SecAF: Hanscom enabling linked AF future

  • Published
  • By Chuck Paone
  • 66th Air Base Group Public Affairs
Systems that help collect, process and push data to where it's needed quickly and securely are vital to Air Force operations, Secretary of the Air Force Michael Donley said during a visit here April 25.

"Working independently and also with world-class high tech talent in the Boston area, you help ensure that our Airmen have the innovative technology they need and should have and will have for mission success," he said.

In addition to the Airman's call, Donley also met with military and civilian award winners, and received briefings and technology demonstrations from various program offices.

Citing Hanscom's many accomplishments, the secretary singled out a few "game-changers that will help chart the future for our Air Force."

He lauded the Responsive Cyber Division for working side by side with the 24th Air Force.

"They're giving us the ability to rapidly improve capabilities in the dynamic cyber environment," he said.

Donley also spoke about the air operations center, which he called "a command and control tool without equal." And he commended Hanscom for working to enhance reliable and secure communications.

"Whether those comms go from halfway around the globe or from an F-22 to a nearby aircraft, Hanscom is enabling a linked future for our Air Force," he said.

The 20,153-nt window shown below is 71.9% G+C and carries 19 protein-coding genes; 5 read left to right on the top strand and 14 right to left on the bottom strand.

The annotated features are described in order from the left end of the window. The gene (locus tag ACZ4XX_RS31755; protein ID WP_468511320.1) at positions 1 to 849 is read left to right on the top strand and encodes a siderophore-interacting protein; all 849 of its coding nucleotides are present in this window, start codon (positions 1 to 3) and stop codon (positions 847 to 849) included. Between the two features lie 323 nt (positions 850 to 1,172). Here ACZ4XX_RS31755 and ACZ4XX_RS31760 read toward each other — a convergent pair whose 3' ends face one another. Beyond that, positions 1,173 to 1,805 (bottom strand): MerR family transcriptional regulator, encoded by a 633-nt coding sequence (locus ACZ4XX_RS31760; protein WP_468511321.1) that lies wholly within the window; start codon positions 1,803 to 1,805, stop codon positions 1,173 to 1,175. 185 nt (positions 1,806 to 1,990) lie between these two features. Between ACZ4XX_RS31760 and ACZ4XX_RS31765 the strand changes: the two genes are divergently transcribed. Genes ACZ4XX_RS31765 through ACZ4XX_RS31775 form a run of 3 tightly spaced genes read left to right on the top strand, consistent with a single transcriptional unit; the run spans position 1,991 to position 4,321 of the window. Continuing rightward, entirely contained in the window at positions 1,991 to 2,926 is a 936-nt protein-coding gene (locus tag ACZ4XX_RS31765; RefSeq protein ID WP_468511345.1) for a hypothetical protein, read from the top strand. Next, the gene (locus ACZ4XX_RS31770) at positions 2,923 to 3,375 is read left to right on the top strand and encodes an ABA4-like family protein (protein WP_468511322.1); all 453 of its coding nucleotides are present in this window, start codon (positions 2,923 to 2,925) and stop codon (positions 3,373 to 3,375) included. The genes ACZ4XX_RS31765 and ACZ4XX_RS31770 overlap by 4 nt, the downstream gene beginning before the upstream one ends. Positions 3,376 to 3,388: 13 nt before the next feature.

At the strategic level, the Air Force is facing many challenges, the secretary noted, and nearly all of them are driven or heavily affected by budget constraints. The heavy operational tempo of the last decade also has taken a toll on Air Force weapon systems and people.

"Unit readiness has declined significantly from 2003 onward," he said. "With the rebalance to the Asian Pacific and the continued presence in the Middle East and Africa, demand for Air Force capabilities will remain constant and perhaps even rise in the next decade. And we must improve readiness in order to prevent a hollow force."

Shortages in Air Force operations and maintenance and overseas contingency operations accounts continue to hamper these efforts, he said, noting that sequestration requires the Air Force to subtract $10 billion from the last seven months of the fiscal year.

"With the steep and late FY 13 budget reductions brought on by sequestration, the readiness hole we've been trying to climb out of just got deeper," Donley said.

Effects on modernization are no less severe. In fact, given Congressional resistance to force structure changes, infrastructure reductions and military compensation amendments - combined with the required focus on readiness - modernization could be affected disproportionally in the years ahead.

If left unaddressed, the resulting deficiencies will "seriously undermine our ability to accomplish the mission the nation asks us to undertake."

However, Air Force leadership will continue to fight for the capabilities modernization provides, he said, vowing to maintain an Air Force that is "the envy of the world."

"We do face difficult choices, but the glass is at least half full," Donley said. "I commend the Airmen who make it so."